I did as most wedding planners did – made alternate plans for our clients, moved dates, and sometimes canceled them altogether. It was heart-breaking for couples who had put so much time and energy into planning the wedding of the dreams and now everything had changed.
I remembered reading a story about a couple who were pulmonologists working in the same hospital in Northern Italy (the epicenter of the virus in Italy). They were supposed to be planning their wedding and instead were battling the coronavirus on the frontlines. They worked countless hours every day and hadn’t seen their young daughter in over a month. They recounted stories of their first coronavirus patients (two brothers who had both been affected), and how exhausted they were at the end of the day, but they were grateful that they had each other and their health (though much depleted and in constant risk). I don’t recall the exact number, but I had learned how a large percentage of health care workers in Italy were affected by COVID-19. Every day, more and more health care workers risked their health and their lives to help others.
In Canada, we were just beginning to experience some of what the people in Italy were experiencing. We in Canada have had the benefit of learning from the experience in Italy and other countries hardest hit by the virus. Each day I watch Alberta’s Chief Medical Officer give her somber reports on the state of the virus in Alberta, and it seems like every day without fail, I shed a few tears, especially when hearing about outbreaks in some of our most vulnerable populations like continuing care facilities. As Dr. Hinshaw reminds us, each death is significant and shouldn’t be treated as just a number. We shouldn’t be numb to how this virus can have serious outcomes in anyone (and it has, unfortunately in too many Albertans). The virus does not discriminate.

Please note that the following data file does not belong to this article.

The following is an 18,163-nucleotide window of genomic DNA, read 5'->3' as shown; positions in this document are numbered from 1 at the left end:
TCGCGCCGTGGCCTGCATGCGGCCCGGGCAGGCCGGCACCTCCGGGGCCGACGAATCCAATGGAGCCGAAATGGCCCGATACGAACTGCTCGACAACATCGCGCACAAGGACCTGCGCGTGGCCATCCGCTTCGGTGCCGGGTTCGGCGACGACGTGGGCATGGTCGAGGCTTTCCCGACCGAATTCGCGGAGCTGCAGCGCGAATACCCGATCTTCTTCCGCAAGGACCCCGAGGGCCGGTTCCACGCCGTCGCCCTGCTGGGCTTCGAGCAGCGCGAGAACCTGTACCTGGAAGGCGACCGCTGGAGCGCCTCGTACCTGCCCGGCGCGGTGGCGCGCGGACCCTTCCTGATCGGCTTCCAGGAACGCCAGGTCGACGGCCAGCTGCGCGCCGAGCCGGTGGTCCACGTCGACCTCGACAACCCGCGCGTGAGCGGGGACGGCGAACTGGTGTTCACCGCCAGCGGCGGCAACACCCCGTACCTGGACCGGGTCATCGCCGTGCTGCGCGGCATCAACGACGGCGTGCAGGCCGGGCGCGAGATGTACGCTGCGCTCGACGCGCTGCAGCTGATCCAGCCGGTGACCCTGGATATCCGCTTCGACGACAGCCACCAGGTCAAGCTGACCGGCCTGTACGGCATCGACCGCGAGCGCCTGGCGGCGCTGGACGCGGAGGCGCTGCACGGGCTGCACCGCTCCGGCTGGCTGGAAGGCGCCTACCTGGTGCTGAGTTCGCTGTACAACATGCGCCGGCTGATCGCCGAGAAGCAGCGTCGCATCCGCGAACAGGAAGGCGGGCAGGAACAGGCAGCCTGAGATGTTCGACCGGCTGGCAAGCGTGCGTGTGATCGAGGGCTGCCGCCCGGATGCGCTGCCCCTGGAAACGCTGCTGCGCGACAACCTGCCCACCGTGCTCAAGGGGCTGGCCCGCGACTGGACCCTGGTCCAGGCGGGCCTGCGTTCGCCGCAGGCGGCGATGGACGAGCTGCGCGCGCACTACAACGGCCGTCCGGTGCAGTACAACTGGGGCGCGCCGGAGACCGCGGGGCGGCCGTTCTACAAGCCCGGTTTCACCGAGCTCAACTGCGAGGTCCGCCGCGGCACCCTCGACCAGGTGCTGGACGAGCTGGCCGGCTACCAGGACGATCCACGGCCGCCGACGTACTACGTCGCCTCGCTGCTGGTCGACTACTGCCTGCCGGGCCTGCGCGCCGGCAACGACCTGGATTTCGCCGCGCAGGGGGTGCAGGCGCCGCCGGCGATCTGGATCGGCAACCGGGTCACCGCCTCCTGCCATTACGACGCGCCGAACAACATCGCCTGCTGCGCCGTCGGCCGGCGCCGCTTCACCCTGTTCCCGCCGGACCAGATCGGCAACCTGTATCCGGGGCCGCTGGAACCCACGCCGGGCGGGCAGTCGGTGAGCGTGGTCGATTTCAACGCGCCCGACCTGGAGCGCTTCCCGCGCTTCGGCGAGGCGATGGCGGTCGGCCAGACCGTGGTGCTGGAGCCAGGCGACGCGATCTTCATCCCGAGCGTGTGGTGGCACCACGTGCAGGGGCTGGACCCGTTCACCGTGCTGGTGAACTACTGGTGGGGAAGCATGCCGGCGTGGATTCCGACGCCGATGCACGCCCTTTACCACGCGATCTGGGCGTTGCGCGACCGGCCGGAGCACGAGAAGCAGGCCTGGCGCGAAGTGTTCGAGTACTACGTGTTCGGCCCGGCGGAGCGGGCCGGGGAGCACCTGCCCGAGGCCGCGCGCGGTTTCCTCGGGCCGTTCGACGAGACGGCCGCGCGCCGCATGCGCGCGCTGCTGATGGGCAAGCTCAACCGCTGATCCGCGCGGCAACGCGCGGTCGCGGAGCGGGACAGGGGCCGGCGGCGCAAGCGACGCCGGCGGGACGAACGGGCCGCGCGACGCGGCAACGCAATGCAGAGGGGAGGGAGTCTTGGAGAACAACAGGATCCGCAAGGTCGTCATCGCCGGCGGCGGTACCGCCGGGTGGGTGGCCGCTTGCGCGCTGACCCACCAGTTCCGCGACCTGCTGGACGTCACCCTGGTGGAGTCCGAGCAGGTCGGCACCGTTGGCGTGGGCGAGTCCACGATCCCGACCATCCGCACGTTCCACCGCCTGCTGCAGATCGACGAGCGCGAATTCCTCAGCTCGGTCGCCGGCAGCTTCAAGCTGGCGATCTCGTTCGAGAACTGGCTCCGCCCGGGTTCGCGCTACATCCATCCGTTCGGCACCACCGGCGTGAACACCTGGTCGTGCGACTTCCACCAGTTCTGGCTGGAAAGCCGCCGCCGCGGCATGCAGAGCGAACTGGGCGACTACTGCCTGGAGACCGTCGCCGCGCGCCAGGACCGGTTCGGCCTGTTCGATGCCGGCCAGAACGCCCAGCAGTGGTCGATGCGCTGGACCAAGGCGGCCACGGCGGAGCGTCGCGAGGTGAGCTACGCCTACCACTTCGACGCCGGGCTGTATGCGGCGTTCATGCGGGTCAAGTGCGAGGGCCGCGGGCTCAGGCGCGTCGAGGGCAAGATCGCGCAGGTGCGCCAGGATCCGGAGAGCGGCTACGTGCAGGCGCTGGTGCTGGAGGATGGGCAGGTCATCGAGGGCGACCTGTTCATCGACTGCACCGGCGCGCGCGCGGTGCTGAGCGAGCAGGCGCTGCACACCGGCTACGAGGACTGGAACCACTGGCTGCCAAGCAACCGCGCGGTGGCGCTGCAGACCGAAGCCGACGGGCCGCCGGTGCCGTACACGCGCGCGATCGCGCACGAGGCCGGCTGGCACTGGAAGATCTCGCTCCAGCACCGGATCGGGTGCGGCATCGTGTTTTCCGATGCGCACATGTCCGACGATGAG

Here in Canada, we don’t always see the effects of the virus as they have in Italy. We worry about being quarantined and having to social distance. I don’t take this lightly as I know it has taken its toll on many Albertans, in different ways. But we don’t have the same experience that our frontline health care workers and essential service providers have experienced.
In conversations with several of my clients who are in the health industry, I’ve learned that they are in a very similar position to the young Italian couple. Every day they go to work, they put their health and lives on the line for our safety. No one has been more at the forefront in fighting this deadly disease than our frontline workers…nurses, doctors, EMT staff, police, firefighters, the hospital workers who clean and disinfect to keep the nurses and doctors safe, and many, many more.
To Dr. Hinshaw, and all those from AHS, and all health-care workers and front-line workers. You are our Health Heroes. I want to say thank you from the bottom of my heart for the incredible sacrifices you have made.